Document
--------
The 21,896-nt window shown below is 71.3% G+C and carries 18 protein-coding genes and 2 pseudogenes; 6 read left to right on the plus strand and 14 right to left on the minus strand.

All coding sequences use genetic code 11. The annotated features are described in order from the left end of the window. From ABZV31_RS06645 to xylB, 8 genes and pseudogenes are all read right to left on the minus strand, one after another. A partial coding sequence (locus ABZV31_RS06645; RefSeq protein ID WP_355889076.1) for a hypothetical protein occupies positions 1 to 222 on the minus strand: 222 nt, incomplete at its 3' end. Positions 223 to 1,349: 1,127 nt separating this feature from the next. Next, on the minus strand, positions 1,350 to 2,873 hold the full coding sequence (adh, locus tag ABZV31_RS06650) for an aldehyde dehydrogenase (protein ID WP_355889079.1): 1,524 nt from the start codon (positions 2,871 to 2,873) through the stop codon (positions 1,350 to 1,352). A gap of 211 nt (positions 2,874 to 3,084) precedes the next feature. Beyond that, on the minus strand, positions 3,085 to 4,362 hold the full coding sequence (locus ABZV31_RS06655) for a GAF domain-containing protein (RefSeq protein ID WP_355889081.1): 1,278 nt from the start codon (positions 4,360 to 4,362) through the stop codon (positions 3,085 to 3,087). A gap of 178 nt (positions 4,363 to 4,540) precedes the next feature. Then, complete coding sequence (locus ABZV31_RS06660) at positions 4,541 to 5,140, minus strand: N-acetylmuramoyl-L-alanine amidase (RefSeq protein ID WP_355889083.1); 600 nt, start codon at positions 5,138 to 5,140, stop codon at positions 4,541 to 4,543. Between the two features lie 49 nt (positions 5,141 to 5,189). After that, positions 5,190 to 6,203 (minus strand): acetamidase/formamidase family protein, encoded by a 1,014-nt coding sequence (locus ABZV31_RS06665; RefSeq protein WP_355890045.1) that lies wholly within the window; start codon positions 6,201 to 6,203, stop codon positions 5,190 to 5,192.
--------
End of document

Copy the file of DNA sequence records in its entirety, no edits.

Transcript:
The 21,896-nt window shown below is 71.3% G+C and carries 18 protein-coding genes and 2 pseudogenes; 6 read left to right on the plus strand and 14 right to left on the minus strand.

All coding sequences use genetic code 11. The annotated features are described in order from the left end of the window. From ABZV31_RS06645 to xylB, 8 genes and pseudogenes are all read right to left on the minus strand, one after another. A partial coding sequence (locus ABZV31_RS06645; RefSeq protein ID WP_355889076.1) for a hypothetical protein occupies positions 1 to 222 on the minus strand: 222 nt, incomplete at its 3' end. Positions 223 to 1,349: 1,127 nt separating this feature from the next. Next, on the minus strand, positions 1,350 to 2,873 hold the full coding sequence (adh, locus tag ABZV31_RS06650) for an aldehyde dehydrogenase (protein ID WP_355889079.1): 1,524 nt from the start codon (positions 2,871 to 2,873) through the stop codon (positions 1,350 to 1,352). A gap of 211 nt (positions 2,874 to 3,084) precedes the next feature. Beyond that, on the minus strand, positions 3,085 to 4,362 hold the full coding sequence (locus ABZV31_RS06655) for a GAF domain-containing protein (RefSeq protein ID WP_355889081.1): 1,278 nt from the start codon (positions 4,360 to 4,362) through the stop codon (positions 3,085 to 3,087). A gap of 178 nt (positions 4,363 to 4,540) precedes the next feature. Then, complete coding sequence (locus ABZV31_RS06660) at positions 4,541 to 5,140, minus strand: N-acetylmuramoyl-L-alanine amidase (RefSeq protein ID WP_355889083.1); 600 nt, start codon at positions 5,138 to 5,140, stop codon at positions 4,541 to 4,543. Between the two features lie 49 nt (positions 5,141 to 5,189). After that, positions 5,190 to 6,203 (minus strand): acetamidase/formamidase family protein, encoded by a 1,014-nt coding sequence (locus ABZV31_RS06665; RefSeq protein WP_355890045.1) that lies wholly within the window; start codon positions 6,201 to 6,203, stop codon positions 5,190 to 5,192.